-IR- Database Guide
-IR- Database: Indiana Register

DEPARTMENT OF STATE REVENUE
02-20130209.LOF

Letter of Findings: 02-20130209
Corporate Income Tax
For the Tax Years 2008-2010


NOTICE: Under IC 4-22-7-7, this document is required to be published in the Indiana Register and is effective on its date of publication. It shall remain in effect until the date it is superseded or deleted by the publication of a new document in the Indiana Register. The publication of the document will provide the general public with information about the Department's official position concerning a specific issue.
ISSUES
I. Corporate Income Tax–Determination of "State Tax Addbacks."
Authority: IC 6-3-1-3.5; IC 6-8.1-5-1; Indiana Dep't of State Revenue v. Rent-A-Center East, Inc., 963 N.E.2d 463 (Ind. 2012); Consolidation Coal Co. v. Indiana Dep't. of State Revenue, 583 N.E.2d 1199 (Ind. 1991); Lafayette Square Amoco, Inc. v. Indiana Dep't of State Revenue, 867 N.E.2d 289 (Ind. Tax Ct. 2007); Aztar Indiana Gaming Corp. v. Indiana Dep't. of State Revenue, 806 N.E.2d 381 (Ind. Tax Ct. 2004); First Chicago NBD Corp. v. Indiana Dep't of State Revenue, 708 N.E.2d 631 (Ind. Tax Ct. 1999); Flint v. Stone Tracy Co., 220 U.S. 107 (1911); Mich. Comp. Laws Ann. 208.1111; Mich. Comp. Laws Ann. 208.1113; Mich. Comp. Laws Ann. 208.1201; Mich. Comp. Laws Ann. 208.1203; Mich. Comp. Laws Ann. 208.1301; Tex. Tax Code Ann. 171.002; Tex. Tax Code Ann. 171.101; Tex. Tax Code Ann. 171.1011; Tex. Tax Code Ann. 171.1012; Tex. Tax Code Ann. 171.1013.
Taxpayer protests the imposition of adjusted gross income tax based upon the Department "adding back" the Texas Franchise Tax and the "gross receipts portion" of the Michigan Business Tax.
II. Corporate Income Tax–Apportionment: Sales Factor Numerator.
Taxpayer protests the imposition of adjusted gross income tax based on adjustments to its sales factor numerator that relate to "Illinois sales" that were mistakenly included in the sales factor numerator.
III. Tax Administration–Underpayment Penalties.
Authority: IC 6-3-4-4.1.
Taxpayer protests the imposition of the underpayment of estimated tax penalties.
STATEMENT OF FACTS
Taxpayer, a corporation, is in the business of manufacturing, distributing, and selling various paints and coatings. The Department of Revenue ("Department") conducted an audit review of Taxpayer's business records and tax returns. The audit resulted in the assessment of additional income tax and interest for the 2008, 2009, and 2010 tax years. As a result of the additional income tax due from the audit assessments, Taxpayer was also assessed underpayment of estimated tax penalties for the 2008 and 2010 tax years. Taxpayer protested. An administrative hearing was conducted, and this Letter of Findings results. Additional facts will be provided as necessary.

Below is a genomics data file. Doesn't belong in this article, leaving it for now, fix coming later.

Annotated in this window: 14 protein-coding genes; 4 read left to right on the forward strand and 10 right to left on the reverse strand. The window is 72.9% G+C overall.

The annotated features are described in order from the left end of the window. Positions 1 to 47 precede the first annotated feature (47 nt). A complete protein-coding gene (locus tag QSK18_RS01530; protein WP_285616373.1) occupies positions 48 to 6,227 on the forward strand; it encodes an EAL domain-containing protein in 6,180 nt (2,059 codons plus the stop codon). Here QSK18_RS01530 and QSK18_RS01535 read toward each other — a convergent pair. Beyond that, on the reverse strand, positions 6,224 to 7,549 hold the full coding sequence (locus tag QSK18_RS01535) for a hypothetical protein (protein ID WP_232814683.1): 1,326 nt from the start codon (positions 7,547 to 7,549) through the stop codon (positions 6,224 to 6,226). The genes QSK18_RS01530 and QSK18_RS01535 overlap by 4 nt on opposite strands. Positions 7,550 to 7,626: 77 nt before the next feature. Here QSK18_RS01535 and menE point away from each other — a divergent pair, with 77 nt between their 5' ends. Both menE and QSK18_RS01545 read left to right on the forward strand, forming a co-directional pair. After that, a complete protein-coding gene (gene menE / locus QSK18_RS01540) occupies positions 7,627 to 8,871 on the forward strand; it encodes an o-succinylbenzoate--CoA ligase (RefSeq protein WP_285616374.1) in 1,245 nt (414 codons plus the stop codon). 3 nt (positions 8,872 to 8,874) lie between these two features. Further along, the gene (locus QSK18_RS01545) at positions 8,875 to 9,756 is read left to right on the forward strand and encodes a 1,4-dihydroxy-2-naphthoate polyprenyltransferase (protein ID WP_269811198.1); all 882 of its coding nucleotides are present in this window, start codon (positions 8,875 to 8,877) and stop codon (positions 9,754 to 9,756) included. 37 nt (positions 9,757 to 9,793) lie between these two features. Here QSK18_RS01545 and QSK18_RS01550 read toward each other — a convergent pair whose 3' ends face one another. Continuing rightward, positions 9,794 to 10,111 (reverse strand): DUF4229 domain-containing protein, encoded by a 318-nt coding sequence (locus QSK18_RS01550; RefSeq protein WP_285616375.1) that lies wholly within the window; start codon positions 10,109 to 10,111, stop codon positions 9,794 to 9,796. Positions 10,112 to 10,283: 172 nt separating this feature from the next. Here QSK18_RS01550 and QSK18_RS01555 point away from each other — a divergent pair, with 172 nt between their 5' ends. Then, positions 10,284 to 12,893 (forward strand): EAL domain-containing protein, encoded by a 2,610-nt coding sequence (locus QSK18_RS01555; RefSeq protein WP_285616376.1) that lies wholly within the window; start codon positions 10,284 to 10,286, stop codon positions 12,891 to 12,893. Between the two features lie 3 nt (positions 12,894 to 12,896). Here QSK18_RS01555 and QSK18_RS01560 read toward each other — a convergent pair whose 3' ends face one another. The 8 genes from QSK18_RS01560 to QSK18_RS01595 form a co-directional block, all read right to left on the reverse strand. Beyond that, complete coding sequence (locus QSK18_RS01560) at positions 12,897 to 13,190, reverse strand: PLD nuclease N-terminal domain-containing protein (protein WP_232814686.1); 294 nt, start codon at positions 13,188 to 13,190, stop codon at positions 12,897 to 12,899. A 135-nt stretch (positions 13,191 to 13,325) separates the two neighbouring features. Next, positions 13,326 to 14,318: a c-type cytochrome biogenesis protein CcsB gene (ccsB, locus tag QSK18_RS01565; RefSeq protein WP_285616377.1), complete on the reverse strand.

I. Corporate Income Tax–Determination of "State Tax Addbacks."
DISCUSSION
The Department assessed Taxpayer additional adjusted gross income tax on the ground that Taxpayer failed to add back the Texas Franchise Tax and the "modified gross receipts tax" portion of the Michigan Business Tax. The Department's audit report states that these taxes are state taxes that are based upon income and that Indiana law requires that all taxes based on or measured by income, which are levied by any subdivision of any state, must be added back to Federal taxable income.
Taxpayer maintains that the Texas Franchise Tax and the "modified gross receipts tax" portion of the Michigan Business Tax are not taxes based upon income.
As a threshold issue, it is the Taxpayer's responsibility to establish that the existing tax assessment is incorrect. As stated in IC 6-8.1-5-1(c), "The notice of proposed assessment is prima facie evidence that the department's claim for the unpaid tax is valid. The burden of proving that the proposed assessment is wrong rests with the person against whom the proposed assessment is made." Lafayette Square Amoco, Inc. v. Indiana Dep't of State Revenue, 867 N.E.2d 289, 292 (Ind. Tax Ct. 2007); Indiana Dep't of State Revenue v. Rent-A-Center East, Inc., 963 N.E.2d 463, 466 (Ind. 2012).
In calculating "adjusted gross income," Indiana law requires the add back of certain state levied income taxes. IC 6-3-1-3.5(b) provides, in relevant part:
When used in this article, the term "adjusted gross income" shall mean the following . . . [i]n the case of corporations, the same as "taxable income" (as defined in Section 63 of the Internal Revenue Code) adjusted as follows:
. . .
(3) Add an amount equal to any deduction or deductions allowed or allowable pursuant to Section 63 of the Internal Revenue Code for taxes based on or measured by income and levied at the state level by any state of the United States.
. . .
Therefore, the issue is whether the Texas Franchise Tax and the "modified gross receipts tax" portion of the Michigan Business Tax are taxes "based on or measured by income . . . ."
Texas Franchise Tax
While the Texas tax has been designated as a "margin tax" or "franchise tax," merely labeling the tax as such does not change the nature of the tax. As explained in Flint v. Stone Tracy Co., 220 U.S. 107, 145 (1911), "[T]he mere declaration contained in a statute that it shall be regarded as a tax of a particular character does not make it such if it is apparent that it cannot be so designated consistently with the meaning and effect of the act." In Consolidation Coal Co. v. Indiana Dep't. of State Revenue, 583 N.E.2d 1199 (Ind. 1991), although it had been characterized as a gross receipts tax, the Indiana Supreme Court found that the "West Virginia's Business and Occupation Tax" was in fact a tax that was "based on or measured by income" and, therefore, was subject to the add back provision in IC 6-3-1-3.5(b)(3). In doing so, the court reasoned that "the whole phrase, 'based on or measured by income' seems likely to be used in the same, simple sense which defined the inquiry in [ Miles v. Department of Treasury, 199 N.E. 372 (Ind. 1935)]. Is the tax which payor wishes to add back measured by income? Or [is it] measured by value of property held?" Id. at 1202.